Beth Haines, the District 165 school nurse, isn’t afraid of a little head lice.
Her goal is to get a child back into the classroom as soon a possible after the lice, which are small parasites that live on the human scalp, are noticed.
That’s part of the reason that the Marengo-based district does not follow a no-nit policy, which would require that before children return to class they be free of all the eggs that lice leave on the scalp.
“We’ve dealt with it many times and would prefer to keep our children in school and learning, as long as they have been treated and continue to follow the treatment regimen.” Haines said. “Those nits are extremely difficult to get out, and I don’t care how good you are at nit-picking – literally – you will always miss one.”
Now the American Academy of Pediatrics is urging other schools to do the same. A recent report from the organization says that schools should abandon their no-nit policies.
“Head lice are not a health hazard or a sign of poor hygiene and, in contrast to body lice, are not responsible for the spread of any disease,” states a release from the academy. “No healthy child should be excluded from or miss school because of head lice.”
Haines said that in fact, as long as the live bugs have been treated and treatment continues every three days, families can be done with the problem in a week.
However, not all districts share District 165’s philosophy. At least not yet.
Locally, Carpentersville-based District 300, Huntley District 158 and Woodstock District 200 are among those in the county that still have no-nit policies.
But Lisa Tate, District 200 health services coordinator, said it was something that her district planned to examine.
“You have to do a lot of education before you change a policy like that,” she said. “Your teachers are even going to have to understand why students are going to be allowed to stay in school, and your parents.”
Part of the problem is the stigma that society has placed on lice, which often causes people to overreact.
“Our society needs to realize that people don’t contract head lice because their home is dirty or they have a personal hygiene problem,” Tate said. “Anyone can contract head lice.”
Karen Deering, co-owner of Barrington-based Lice-nse to Kill, echoed that sentiment. The company provides an in-home head lice removal for $90 an hour.
“All they’re really looking for is a just a human host,” said Deering, a registered nurse. “It has nothing to do with whether you’re rich, or poor, dirty or clean. They don’t care.
She and her partner, Pam Vaccher, spend hours parting clients’ hair into sections and meticulously going through with a fine-toothed comb and picking out the lice and the nits. The process can be stressful and time consuming.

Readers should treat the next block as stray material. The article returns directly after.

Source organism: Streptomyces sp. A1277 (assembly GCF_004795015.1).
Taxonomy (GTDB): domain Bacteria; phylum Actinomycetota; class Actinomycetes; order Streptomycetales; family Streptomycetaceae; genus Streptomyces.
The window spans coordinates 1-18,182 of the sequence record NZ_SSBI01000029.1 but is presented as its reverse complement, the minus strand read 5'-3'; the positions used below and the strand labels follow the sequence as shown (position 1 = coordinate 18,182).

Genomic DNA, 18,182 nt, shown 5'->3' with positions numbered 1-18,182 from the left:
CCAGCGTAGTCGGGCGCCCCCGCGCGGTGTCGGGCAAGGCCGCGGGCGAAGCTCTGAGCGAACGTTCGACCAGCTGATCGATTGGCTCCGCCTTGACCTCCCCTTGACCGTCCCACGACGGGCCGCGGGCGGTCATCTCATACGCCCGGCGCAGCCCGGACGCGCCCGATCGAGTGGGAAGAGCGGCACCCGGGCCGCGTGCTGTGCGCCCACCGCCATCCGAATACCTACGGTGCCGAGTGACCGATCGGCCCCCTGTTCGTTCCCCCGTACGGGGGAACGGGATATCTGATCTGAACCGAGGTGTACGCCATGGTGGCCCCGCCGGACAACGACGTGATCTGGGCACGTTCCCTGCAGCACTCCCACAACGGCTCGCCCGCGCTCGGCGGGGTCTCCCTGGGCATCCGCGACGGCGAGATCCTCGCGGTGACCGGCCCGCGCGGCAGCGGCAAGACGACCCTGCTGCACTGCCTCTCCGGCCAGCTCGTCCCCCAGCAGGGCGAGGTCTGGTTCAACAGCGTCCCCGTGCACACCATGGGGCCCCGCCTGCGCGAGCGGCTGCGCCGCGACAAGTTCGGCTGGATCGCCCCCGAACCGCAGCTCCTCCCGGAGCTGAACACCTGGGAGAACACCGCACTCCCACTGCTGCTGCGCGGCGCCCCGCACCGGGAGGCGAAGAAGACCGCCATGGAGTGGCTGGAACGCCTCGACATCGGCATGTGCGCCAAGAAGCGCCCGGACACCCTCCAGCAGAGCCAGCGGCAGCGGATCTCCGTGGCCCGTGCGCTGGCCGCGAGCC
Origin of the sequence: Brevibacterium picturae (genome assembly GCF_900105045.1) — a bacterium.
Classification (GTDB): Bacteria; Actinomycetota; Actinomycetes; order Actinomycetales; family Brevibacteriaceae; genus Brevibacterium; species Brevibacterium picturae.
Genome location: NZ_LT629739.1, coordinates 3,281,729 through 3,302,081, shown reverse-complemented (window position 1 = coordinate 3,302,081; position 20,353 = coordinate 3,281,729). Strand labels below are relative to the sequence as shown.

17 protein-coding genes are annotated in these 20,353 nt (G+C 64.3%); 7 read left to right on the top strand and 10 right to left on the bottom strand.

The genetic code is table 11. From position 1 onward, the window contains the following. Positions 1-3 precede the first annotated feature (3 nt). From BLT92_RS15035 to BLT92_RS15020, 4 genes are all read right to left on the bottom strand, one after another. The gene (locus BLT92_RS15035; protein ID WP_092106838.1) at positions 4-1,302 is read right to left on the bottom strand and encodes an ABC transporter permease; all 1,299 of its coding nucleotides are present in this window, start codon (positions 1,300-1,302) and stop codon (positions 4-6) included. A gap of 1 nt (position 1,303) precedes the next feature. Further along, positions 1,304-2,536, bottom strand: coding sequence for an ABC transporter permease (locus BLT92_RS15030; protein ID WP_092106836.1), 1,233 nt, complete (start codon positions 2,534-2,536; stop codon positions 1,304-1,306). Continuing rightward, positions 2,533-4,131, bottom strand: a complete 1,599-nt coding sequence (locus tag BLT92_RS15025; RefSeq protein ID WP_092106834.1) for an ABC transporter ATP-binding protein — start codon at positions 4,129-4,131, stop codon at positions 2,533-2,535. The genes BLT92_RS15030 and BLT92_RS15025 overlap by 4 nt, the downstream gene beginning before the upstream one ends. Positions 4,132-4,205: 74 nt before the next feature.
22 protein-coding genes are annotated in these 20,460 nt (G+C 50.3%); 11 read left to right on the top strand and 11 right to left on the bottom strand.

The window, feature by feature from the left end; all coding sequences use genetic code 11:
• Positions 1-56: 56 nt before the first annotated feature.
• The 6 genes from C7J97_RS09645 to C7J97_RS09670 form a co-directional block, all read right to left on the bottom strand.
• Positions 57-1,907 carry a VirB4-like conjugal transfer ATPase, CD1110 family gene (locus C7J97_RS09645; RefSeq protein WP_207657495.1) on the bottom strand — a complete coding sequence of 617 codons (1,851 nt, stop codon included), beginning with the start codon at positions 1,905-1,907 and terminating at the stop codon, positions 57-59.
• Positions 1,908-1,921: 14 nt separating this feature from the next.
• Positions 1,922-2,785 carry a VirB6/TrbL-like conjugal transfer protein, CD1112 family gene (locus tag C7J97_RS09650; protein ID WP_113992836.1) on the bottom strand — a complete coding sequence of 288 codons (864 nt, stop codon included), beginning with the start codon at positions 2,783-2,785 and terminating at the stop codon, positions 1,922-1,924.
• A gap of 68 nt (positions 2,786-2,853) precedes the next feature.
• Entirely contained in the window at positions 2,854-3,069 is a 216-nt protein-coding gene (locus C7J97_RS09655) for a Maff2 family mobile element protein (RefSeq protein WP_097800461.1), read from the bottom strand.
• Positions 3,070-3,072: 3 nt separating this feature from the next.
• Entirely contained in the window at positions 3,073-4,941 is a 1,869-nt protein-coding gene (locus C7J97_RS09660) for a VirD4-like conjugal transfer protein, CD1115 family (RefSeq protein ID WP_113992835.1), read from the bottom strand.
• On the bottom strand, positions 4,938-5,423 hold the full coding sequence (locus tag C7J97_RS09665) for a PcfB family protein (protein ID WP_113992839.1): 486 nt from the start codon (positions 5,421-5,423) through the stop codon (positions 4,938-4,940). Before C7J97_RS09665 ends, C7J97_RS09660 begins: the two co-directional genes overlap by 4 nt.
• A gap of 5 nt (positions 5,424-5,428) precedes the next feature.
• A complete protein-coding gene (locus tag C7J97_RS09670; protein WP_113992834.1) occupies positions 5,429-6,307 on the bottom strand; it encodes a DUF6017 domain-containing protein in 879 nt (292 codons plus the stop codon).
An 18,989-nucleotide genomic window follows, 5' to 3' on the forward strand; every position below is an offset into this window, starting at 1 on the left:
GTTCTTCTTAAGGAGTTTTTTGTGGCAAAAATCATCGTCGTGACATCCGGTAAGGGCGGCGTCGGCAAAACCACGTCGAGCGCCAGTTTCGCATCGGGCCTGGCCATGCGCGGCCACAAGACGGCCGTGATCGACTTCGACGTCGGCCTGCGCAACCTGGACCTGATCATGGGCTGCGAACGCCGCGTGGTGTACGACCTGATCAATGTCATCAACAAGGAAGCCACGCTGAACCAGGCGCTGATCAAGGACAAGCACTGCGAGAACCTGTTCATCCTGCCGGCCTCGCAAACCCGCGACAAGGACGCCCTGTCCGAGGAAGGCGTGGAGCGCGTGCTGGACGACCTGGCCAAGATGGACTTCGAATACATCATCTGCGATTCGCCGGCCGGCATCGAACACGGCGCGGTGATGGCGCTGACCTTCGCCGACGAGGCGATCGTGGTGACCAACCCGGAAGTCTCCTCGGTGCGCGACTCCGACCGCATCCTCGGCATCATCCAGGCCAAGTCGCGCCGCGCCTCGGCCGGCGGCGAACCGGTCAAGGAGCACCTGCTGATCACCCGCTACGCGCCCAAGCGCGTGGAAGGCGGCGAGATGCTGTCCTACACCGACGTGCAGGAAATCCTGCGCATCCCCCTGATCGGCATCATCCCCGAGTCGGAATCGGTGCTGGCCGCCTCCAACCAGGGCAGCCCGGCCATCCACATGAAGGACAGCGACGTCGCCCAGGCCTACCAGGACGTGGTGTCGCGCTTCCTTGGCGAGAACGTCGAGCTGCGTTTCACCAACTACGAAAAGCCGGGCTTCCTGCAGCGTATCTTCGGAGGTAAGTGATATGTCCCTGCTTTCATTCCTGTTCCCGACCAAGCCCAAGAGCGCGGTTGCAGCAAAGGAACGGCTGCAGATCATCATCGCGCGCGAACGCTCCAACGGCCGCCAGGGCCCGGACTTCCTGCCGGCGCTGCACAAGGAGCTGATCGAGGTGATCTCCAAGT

“When you see what people go through with the schools... your heart goes out to them,” Vaccher said.
For their part, both say the job has yet to lead to a lice infestation for either of them, a sign of how hard it is to contract.
Deering said she believed that the stigma was what leads to its spread, because people never want to tell anyone they have lice.
“In our opinion, if one of the classrooms has it, the entire school should be notified, just so everyone can be checked,” Deering said. “If people talked more, I actually think that it would be eradicated a little faster.”
What are head lice?
Lice are tiny, about the size of a strawberry seed, but they can be up to 1/8 inch (3 millimeters) in size.
Lice eggs, or nits, on hair shafts resemble tiny pussy willow buds. Nits can be mistaken for dandruff, but unlike dandruff, they can’t be easily brushed out of hair.
The lice, which develop on your scalp, are easiest to see at the nape of your neck and over your ears.
Losing the lice
Tips for getting rid of lice in the home:
• Wash all bedding, clothing and coats. If bed pillows are inexpensive, throw them away. If not, wash them in hot water and dry with high heat. You will need to wash your bedding every night for two weeks.
• Soak family combs, brushes and barrettes in hot water.
• Bag all items that cannot be washed for at least two weeks. Examples: Stuffed animals, decorative pillows, hats, etc.
• Vacuum all carpets, bedding, furniture and the car. Throw away vacuum bags in a sealed garbage bag as soon as you are done.
• Spray mattresses, furniture and cars with a solution of equal parts water and vinegar, with a few drops of tea tree oil as a precautionary measure.
To prevent lice
Teach your child not to share the following things with others:
• Hats, helmets and head gear for any sport. Buy your own, if possible.
• Combs, brushes and hair accessories.
• Clothing and play clothes.
• Pillows, blankets and stuffed animals.
• Girls should pull back their hair in braids or ponytail, then spray lightly with hair spray.
• Do not lay your coats with others at school, functions or parties. Bag coats during the school year, when lice infestations are most likely to occur.
Source: Lice-nse to Kill Inc., http://licensetokill.org.